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Economics of Strategy. Besanko, Dranove and Shanley. Chapter 8 Strategic Commitment. Slide show prepared by Richard PonArul California State University Modified by BK Hobbs FGCU.  John Wiley  Sons, Inc. Strategic Commitment.

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slide1

Economics of Strategy

Besanko, Dranove and Shanley

Chapter 8

Strategic Commitment

Slide show prepared by

Richard PonArul

California State University

Modified by BK Hobbs

FGCU

 John Wiley  Sons, Inc.

strategic commitment
Strategic Commitment
  • Strategic commitments are decisions that have long run impact and are hard to reverse (e.g., installation of additional production capacity a priori to actual production)
  • Strategic commitments differ from tactical moves which are easy to reverse and have only a short run impact (e.g., a store cutting the price on certain items)
strategic commitment3
Strategic Commitment
  • To achieve the desired result, the commitment must be
    • visible
    • understandable
    • credible
  • To be credible, the commitment should be irreversible
commitment value of announcements
Commitment Value of Announcements
  • If a firm has an established reputation at stake, even an announcement of intention to act can have commitment value (they have carried through before and they will again.)
  • However, if the firm fails to match actions to words, it will lose credibility and reputation as a player will suffer
  • Smaller and newer firms cannot rely on reputation of past actions to indicate commitment
reversible and irreversible moves
Reversible and Irreversible Moves
  • Reversible moves are more likely to be matched by rivals than irreversible moves
  • Empirical evidence from the airline industry supports this view
    • Airlines respond quickly to price cuts by rivals (which are easily reversible) but slowly or not at all to irreversible moves by a competing carrier (e.g., acquisitions, set-up of hubs or maintenance facilities)
strategic substitutes and complements
Strategic Substitutes and Complements
  • How do firms react to one another’s strategic moves?
strategic substitutes
Strategic Substitutes
  • When a rival firm increases their supply to market, the other firm decreases its supply
  • When a rival firm decreases their supply to market, the other firm increases its supply
  • Strategic substitutes move in opposite directions
strategic substitutes8
Strategic Substitutes
  • Passive behavior leads to an aggressive response by the rival firm
  • Aggressive behavior leads to a passive response by the rival firm
  • Usually, quantities and capacity moves are strategic substitutes
strategic substitutes9
Strategic Substitutes
  • Use the Cournot Model
  • Reaction curves are upward sloping
    • one firm’s decision to increase output will cause the other to reduce its output, therefore output decisions are strategic substitutes
    • one firm’s decision to decrease output will cause the other to increase its output, therefore output decisions are strategic substitutes
strategic complements
Strategic Complements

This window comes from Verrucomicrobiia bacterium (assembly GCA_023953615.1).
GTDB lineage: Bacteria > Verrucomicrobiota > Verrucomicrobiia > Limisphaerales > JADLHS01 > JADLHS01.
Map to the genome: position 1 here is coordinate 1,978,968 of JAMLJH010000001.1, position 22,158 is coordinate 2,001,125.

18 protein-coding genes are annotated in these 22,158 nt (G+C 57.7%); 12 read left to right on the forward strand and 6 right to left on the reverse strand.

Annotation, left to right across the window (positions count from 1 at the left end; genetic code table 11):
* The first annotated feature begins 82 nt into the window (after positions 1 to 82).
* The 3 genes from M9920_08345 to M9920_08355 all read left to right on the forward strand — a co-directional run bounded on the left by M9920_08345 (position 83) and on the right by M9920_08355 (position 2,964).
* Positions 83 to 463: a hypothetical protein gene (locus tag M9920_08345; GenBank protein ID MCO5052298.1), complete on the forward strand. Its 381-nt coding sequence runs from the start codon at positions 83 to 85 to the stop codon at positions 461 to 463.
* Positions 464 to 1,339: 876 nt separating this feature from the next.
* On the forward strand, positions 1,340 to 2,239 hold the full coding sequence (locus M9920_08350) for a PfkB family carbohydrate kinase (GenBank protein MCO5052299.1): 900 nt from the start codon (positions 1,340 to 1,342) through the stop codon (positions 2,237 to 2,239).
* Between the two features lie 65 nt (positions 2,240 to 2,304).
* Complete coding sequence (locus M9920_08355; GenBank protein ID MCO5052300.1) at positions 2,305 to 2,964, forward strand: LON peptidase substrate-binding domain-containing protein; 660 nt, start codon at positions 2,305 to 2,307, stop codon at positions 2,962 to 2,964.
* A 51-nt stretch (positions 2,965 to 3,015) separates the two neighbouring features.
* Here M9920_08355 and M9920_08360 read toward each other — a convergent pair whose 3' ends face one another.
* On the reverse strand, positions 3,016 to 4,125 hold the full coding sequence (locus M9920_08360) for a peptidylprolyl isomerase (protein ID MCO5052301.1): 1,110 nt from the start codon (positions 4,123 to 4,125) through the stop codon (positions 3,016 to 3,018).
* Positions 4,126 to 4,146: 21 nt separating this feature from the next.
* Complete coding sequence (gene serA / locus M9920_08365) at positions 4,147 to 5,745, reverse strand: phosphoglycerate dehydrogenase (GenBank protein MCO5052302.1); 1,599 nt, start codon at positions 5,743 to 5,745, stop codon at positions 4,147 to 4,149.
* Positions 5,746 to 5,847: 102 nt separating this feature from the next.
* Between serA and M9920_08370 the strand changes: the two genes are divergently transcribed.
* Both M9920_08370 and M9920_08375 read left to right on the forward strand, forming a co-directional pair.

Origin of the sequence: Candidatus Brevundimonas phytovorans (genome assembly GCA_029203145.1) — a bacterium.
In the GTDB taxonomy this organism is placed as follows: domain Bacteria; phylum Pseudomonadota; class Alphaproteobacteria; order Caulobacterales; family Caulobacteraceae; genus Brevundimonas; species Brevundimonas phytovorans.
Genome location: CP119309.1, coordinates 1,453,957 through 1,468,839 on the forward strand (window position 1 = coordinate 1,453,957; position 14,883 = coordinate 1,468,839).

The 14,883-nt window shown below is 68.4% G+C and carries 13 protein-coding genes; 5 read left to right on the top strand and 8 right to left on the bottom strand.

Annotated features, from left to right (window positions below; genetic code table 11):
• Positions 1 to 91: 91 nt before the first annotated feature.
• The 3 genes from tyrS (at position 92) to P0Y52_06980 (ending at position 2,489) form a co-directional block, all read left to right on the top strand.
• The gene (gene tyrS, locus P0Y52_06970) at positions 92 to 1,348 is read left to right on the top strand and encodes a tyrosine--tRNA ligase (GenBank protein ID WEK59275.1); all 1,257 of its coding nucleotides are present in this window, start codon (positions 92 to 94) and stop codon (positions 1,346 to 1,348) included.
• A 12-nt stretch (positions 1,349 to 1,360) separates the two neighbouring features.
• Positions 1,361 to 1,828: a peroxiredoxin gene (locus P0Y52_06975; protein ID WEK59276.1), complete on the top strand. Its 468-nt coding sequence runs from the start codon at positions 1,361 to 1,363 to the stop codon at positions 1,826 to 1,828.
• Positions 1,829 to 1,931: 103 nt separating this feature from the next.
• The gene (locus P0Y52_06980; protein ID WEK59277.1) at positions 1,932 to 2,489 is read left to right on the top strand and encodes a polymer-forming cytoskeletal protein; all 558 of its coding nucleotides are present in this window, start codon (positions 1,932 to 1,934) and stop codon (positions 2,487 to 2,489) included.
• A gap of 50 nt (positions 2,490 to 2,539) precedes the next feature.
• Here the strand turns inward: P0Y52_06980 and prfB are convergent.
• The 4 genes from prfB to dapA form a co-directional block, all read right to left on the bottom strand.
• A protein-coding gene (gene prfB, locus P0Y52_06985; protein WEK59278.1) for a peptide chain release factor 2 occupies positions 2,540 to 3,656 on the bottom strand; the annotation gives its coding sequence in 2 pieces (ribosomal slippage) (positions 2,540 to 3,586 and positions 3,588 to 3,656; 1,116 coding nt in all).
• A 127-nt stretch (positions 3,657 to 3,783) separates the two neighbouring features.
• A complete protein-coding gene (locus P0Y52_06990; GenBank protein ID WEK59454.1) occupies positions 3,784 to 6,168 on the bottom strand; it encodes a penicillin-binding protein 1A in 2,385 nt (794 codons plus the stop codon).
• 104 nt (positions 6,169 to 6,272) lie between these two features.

• When a rival firm increases their price, the other firm will also increase price
  • When a rival firm decreases their price, the other firm will also decrease price
  • Strategic complements move in the same direction
strategic complements11
Strategic Complements
  • Aggressive Behavior leads to an aggressive response by the rival firm
  • Usually, price moves are strategic complements
strategic complements12
Strategic Complements
  • Use the Bertrand Model
  • Reaction functions are upward sloping
    • one firm’s decision to increase the price will cause the other to increase the price as well, therefore price decisions are strategic complements
    • one firm’s decision to decrease the price will cause the other to decrease the price as well, therefore price decisions are strategic complements
commitments strategic effect vs direct effects
Commitments – Strategic Effect vs. Direct Effects
  • Direct Effect
    • Impact on NPV of the firm’s profits
  • Strategic Effects
    • Impact on the competitive environment facing the firm over the long term
    • “How does the commitment alter the tactical decisions of the rival, and ultimately, the market equilibrium?”
tough vs soft commitments
Tough vs. Soft Commitments
  • Tough Commitments are “bad” for competitors
    • Conforms to our cultural view of competition, creates winners and losers
    • Win/Lose model
    • Prevalent in Cournot-type industries
  • Soft Commitments are “good” for competitors
    • Win/Win model
    • Soft commitments can produce strategically benificial effects
timing
Timing
  • One firm makes a strategic commitment and then the stage is set for it and its rival firms to compete at a tactical level
  • A “two-stage” game
    • Stage One: The strategic decision is made
    • Stage Two: The tactical maneuvering begins (given the strategic commitment made in Stage One)
tough commitments
Tough Commitments
  • The immediate effect of a tough commitment is to produce an adverse impact on your rival
    • e.g., a firm invests in a new production process that reduces unit cost so that it can lower its price, forcing rivals to lower theirs also
  • Tough commitment conforms to the traditional “zero-sum game” view of competition
soft commitments
Soft Commitments
  • The immediate effect of a soft commitment is a favorable impact on the rival
  • To understand why soft commitments may make sense, we need to look at both the short term initial effects and the long term strategic effects
two effects of commitments
Two Effects of Commitments
  • Commitment can have a direct effect and a strategic effect on the firm’s profitability
    • Direct effect is the change in the present value of profits assuming that the rival’s tactics are unaffected by the commitment
    • Strategic effect is the further change in the present value of the firm’s profits due to the rival adjusting its tactics
the value of soft commitment
The Value of Soft Commitment
  • Suppose a firm that makes a soft commitment to raise its price. It may experience a direct negative effect on its profitability in the short term
  • However, if the optimal response of the rival is to raise its price also, the strategic effect can be beneficial (i.e., Everyone gets to raise price)